The Ravenna Board of Education has opened bids for the first phase of construction of the 158,000-square-foot building, to be located off North Chestnut Street near the district's athletic complex.

 

"We are hoping to take advantage of the early building season," Superintendent Tim Calfee said.

 

Relocating a half acre of wetlands at the south end of the site has prompted a delay in the groundbreaking process, which was set for April...

 

http://www.recordpub.com/news/article/1914801

 

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From the 5/10/07 Record-Courier:

 

 

RMH buys dealership's 13 acres in Streetsboro

By Miles Jung-Kilbreath

Record-Courier staff writer

 

STREETSBORO -- Don Joseph Toyota has agreed to sell 13 acres of land in the center of town between S.R. 14 and S.R. 43 to Robinson Memorial Hospital, which plans to build a Medical Arts facility in the city, according to Robinson Memorial representative Rick Clough.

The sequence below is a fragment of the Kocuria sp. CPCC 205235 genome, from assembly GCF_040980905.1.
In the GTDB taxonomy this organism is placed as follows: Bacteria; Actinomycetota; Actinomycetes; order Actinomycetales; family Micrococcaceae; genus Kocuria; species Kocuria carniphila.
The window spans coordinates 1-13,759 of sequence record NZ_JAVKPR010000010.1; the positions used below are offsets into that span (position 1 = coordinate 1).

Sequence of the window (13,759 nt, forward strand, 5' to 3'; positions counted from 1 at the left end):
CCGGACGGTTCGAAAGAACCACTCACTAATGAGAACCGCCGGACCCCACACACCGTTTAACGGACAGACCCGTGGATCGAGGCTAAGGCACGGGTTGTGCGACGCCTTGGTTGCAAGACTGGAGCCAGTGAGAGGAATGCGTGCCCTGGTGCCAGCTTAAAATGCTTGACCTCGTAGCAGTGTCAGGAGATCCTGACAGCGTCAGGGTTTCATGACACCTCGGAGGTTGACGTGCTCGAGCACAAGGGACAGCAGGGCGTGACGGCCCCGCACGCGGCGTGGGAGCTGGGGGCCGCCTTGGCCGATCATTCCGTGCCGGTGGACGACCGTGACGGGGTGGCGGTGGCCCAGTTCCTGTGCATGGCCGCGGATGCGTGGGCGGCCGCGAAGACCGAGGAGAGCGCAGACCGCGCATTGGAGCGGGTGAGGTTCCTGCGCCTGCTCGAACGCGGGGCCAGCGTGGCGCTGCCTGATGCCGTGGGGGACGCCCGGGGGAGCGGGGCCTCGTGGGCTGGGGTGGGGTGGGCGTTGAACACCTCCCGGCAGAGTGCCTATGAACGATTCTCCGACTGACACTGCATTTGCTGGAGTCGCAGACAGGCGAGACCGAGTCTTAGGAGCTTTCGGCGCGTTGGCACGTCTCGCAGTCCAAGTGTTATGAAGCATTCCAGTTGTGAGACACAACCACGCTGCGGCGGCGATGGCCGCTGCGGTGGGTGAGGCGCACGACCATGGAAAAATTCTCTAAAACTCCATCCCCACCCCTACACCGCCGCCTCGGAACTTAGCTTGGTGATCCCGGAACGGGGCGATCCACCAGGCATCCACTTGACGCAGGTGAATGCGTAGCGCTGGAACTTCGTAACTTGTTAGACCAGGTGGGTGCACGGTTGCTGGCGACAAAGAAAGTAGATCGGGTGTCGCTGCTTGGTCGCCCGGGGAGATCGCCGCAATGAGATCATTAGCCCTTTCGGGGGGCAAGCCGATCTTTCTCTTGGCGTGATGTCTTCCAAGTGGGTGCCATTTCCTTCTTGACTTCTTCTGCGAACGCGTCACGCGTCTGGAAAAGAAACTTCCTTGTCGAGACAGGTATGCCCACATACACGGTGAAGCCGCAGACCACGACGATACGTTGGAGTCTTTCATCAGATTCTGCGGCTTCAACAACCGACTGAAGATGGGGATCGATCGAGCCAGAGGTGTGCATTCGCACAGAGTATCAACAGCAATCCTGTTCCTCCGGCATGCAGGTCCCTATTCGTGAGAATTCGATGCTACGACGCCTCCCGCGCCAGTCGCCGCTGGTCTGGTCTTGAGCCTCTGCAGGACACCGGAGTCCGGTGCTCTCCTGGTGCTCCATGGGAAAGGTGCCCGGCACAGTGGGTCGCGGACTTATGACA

"We have been wanting to consolidate our branches in Streetsboro and want to have a bigger presence in the city," Clough said.

 

According to City Planning Director Linda Kovacs, plans for Don Joseph to build a new car dealership at the center of town fell through.

 

A sign at the car dealership's location on West Main Street in Kent's Auto Mile indicates the dealership does not plan to move from the city...

 

http://www.recordpub.com/news/article/1980562

 

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From the 5/27/07 Record-Courier:

 

 

PHOTO 1  Photo By Timothy St. Hillaire/Record-Courier

 

PHOTO 2

 

Hundreds help break ground for new Ravenna High